Page 43

ing up a dog fight when two are more handlers are present is: - Each handler slowly approaches their respective dog from behind. Simultaneously each handler firmly grabs hold of the back legs of the fighting dog above the knees and below the hips, picking him up like a wheelbarrow and walking backwards with him. If one dog is on top of the other, the top dog should be pulled up and away first, and the bottom dog should be pulled back as soon as he stands up. - Moving away from the other dog, handlers will then quickly circle to one side, in an arc-like fashion, to make the dogs hold themselves upright by following the circular pattern with their front paws. If the handler stops moving, the dog may turn around and bite him. The dogs will have to use their front legs to remain standing and moving, rendering them unable to continue fighting. - Handlers will move each dog to an enclosure where there are no other dogs, and where he can no longer see the dog with whom he was fighting. If there are no enclosures to retreat to, the handlers will continue moving until the dogs have calmed enough to be safely attached to a leash, and then secured to fencing, an awning post, or whatever else is handy (and secure). The handlers will turn the dogs away from one another, or otherwise create a barrier so they cannot see one another. - Handlers should remain as calm as possible and refrain from shouting and screaming as this will likely exasperate the dogs’ arousal, making the fight worse. - Some facilities require their staff to practice this protocol with fake dogs on a regular basis, just like they would a fire drill. - Once calm enough, the dogs are to be kenneled immediately and checked for injuries. The dogs should be escorted separately to their respective kennels. o While the fight is being addressed, at least one other employee should check the dogs who were in the same play area, for any possible injuries they may have received prior to being removed from the run. If any of these dogs received injuries, their owners are to be notified immediately, and the dogs should be checked by a vet. o The dogs who were involved in the fight must also be checked for injuries. o Owners of the dogs who were involved in the fight are to be notified immediately. Each of the fighting dogs should be checked by a vet, even if there are no apparent wounds. o The facility may or may not be held responsible for injury-related medical bills and/or behavior modification costs that may be necessary as a result of the incident. The facility will not be responsible for these costs if it is discovered that one or more of the dogs involved in the fight has a bite history, or a history of fear and/or aggression with other dogs and their owners misrepresented it on their application. Owners of dogs who lied about their dog(s)' history and/or current behavioral tendencies may be held financially and/or otherwise responsible for other dog(s)' injury-related medical bills and/or behavior modification costs that may be necessary as a result of the incident. Those owners may also be held financially responsible for medical bills the staff incur as a result of breaking up the fight, as well as wages lost if injuries required a leave of absence from work. o The dogs who were involved in the fight are to be kept separate from one another, while at the facility, for all future visits. The facility should strongly consider the dogs non-can-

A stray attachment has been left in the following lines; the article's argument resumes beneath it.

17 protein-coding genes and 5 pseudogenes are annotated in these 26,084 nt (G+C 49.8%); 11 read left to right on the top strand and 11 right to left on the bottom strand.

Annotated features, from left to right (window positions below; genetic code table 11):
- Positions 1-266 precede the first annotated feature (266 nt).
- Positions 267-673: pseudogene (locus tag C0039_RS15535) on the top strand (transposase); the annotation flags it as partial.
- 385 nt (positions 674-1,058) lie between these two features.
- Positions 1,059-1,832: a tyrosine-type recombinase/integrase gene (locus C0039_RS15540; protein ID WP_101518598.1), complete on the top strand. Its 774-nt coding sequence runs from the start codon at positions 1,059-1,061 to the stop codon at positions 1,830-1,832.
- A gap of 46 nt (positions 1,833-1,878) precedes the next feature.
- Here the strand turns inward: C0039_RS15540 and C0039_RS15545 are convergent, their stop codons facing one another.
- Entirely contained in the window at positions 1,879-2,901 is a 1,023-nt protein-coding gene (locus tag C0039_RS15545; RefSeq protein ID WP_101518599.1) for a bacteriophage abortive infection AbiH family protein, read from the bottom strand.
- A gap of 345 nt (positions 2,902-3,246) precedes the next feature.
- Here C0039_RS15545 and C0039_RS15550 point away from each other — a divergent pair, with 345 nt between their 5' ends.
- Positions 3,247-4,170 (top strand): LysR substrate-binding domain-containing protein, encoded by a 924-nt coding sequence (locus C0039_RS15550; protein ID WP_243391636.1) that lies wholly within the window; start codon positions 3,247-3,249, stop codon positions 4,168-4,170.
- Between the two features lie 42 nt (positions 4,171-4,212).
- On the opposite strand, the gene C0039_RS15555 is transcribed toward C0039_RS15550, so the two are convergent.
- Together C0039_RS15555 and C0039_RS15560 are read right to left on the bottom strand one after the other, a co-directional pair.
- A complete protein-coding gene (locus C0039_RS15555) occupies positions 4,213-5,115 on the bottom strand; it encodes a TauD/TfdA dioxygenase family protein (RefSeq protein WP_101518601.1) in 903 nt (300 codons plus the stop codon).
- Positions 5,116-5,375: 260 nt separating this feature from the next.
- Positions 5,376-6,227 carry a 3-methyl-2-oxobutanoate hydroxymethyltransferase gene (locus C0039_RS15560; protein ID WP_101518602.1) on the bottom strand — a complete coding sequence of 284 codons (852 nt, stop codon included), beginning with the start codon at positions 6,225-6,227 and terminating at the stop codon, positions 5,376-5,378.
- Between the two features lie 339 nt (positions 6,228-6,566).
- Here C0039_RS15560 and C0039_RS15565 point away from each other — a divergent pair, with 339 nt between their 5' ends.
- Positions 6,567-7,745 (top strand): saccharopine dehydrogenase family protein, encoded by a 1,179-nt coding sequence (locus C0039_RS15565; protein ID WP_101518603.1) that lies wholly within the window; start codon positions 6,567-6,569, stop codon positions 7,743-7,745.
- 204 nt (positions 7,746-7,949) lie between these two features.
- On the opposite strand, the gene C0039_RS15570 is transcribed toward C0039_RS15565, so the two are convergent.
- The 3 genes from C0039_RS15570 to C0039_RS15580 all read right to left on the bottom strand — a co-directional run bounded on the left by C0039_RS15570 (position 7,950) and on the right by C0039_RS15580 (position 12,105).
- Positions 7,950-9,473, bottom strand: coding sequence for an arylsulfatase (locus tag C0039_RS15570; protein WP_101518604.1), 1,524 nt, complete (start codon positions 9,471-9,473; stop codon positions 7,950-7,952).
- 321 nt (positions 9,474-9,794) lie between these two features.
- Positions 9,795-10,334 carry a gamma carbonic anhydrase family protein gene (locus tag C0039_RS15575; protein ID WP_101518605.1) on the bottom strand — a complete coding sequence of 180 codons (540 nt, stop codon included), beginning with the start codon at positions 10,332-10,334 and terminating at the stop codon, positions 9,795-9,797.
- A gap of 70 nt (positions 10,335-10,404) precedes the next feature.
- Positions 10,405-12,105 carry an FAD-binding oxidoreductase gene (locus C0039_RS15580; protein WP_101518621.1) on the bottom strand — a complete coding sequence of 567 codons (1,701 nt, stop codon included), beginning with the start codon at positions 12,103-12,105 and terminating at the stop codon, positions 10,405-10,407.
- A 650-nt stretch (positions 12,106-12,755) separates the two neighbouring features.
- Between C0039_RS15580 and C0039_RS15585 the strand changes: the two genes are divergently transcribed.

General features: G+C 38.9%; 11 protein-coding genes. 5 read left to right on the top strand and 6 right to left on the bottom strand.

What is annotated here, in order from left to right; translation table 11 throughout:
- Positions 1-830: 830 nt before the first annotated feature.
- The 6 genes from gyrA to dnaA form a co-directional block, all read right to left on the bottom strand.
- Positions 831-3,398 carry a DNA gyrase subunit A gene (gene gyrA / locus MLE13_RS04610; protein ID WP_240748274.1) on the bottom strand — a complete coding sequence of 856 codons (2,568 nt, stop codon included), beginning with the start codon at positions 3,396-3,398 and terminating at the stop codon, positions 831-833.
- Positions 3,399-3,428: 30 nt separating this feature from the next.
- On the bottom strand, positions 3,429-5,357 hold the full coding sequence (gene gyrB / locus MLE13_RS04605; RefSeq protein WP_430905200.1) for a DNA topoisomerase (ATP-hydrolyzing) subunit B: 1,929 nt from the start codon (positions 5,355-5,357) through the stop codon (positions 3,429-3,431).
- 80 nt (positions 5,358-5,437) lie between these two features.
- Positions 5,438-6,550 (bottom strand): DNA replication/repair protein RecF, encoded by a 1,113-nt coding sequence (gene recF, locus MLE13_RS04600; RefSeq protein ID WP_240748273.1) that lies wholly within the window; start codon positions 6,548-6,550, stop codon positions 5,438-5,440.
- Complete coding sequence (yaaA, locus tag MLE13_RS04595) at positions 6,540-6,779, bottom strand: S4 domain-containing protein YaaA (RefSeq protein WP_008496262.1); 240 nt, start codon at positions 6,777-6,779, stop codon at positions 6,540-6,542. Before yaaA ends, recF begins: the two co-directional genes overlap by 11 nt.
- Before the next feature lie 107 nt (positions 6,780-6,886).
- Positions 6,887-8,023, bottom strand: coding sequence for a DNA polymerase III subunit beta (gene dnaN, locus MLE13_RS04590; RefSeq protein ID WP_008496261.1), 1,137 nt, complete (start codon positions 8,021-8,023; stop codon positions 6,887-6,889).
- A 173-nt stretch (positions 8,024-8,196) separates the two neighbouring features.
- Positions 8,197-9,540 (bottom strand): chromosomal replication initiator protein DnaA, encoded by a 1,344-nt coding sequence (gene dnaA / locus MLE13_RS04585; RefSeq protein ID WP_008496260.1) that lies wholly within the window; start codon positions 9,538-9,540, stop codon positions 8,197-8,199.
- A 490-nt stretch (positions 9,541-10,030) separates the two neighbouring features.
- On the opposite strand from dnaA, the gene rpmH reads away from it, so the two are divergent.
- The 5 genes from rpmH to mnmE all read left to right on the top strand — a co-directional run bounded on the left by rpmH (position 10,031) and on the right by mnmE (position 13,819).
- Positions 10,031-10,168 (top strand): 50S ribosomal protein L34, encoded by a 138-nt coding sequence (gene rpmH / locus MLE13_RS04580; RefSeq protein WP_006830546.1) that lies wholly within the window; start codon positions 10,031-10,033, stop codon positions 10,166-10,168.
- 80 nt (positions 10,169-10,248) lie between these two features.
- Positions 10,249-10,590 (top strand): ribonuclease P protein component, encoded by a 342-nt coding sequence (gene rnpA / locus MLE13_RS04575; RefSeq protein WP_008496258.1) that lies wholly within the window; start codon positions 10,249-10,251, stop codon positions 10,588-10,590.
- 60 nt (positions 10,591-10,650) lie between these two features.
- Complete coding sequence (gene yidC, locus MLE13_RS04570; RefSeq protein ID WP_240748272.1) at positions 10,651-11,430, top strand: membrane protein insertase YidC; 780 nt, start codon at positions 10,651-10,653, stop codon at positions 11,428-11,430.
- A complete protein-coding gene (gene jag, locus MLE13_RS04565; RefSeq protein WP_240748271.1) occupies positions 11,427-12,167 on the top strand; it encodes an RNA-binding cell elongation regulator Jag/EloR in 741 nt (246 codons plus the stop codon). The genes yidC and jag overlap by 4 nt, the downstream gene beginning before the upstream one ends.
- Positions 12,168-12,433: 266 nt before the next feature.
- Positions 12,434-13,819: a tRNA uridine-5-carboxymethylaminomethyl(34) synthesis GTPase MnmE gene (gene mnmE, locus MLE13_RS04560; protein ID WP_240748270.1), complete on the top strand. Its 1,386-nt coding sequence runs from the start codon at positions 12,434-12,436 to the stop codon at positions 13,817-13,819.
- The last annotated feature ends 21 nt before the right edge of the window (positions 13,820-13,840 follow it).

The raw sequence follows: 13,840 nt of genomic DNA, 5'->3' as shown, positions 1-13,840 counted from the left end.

PET CARE

didates for group play in general and may even choose to refuse them service in the future. n In the second part of this article, we will continue to examine the minimum standards clients should expect from a boarding or day care facility.

Resources

Overall, K. (2012, March). Dumbed Down By Dominance, Part 1: Exploring our misconceptions and myths about human-pet relationships. Retrieved January 20, 2017, from www .veterinarynews.dvm360.com/dumbed-down-dominance-part-1 Overall, K. (2012, April). Dumbed Down By Dominance, Part 2: Change Your Dominant Thinking. Retrieved January 20, 2017, from www.veterinarynews.dvm360.com/dumbed-down-dominance-part-2-change-your-dominant-thinking Pet Professional Guild. (2012). Guiding Principles. Retrieved January 5, 2017, from www.petprofessionalguild.com /PPGs-Guiding-Principles Pet Professional Guild. (2012). How to Break up Dog Fights. Retrieved January 5, 2017, from www.petprofessionalguild.com /Resources/Documents/Breaking%20up%20Dog%20Fights.pdf Lauri Bowen-Vaccare ABCDT is the owner of Warren, Kentucky-based Believe In Dog, LLC, www.believeindog .weebly.com, and is an honors graduate of Animal Behavior College, with a specialty in training shelter dogs. Her focus is on the dog-human team, and she specializes in reactivity, resource guarding, fearful and timid dogs, bringing outside dogs in, and outside pet dogs. She also advises and assists trainers who want to cross over to force-free training.

BARKS from the Guild/March 2017

43

BARKS from the Guild March 2017  

The bi-monthly trade publication from the Pet Professional Guild covering all things animal behavior and training, canine, feline, equine, p...

BARKS from the Guild March 2017  

The bi-monthly trade publication from the Pet Professional Guild covering all things animal behavior and training, canine, feline, equine, p...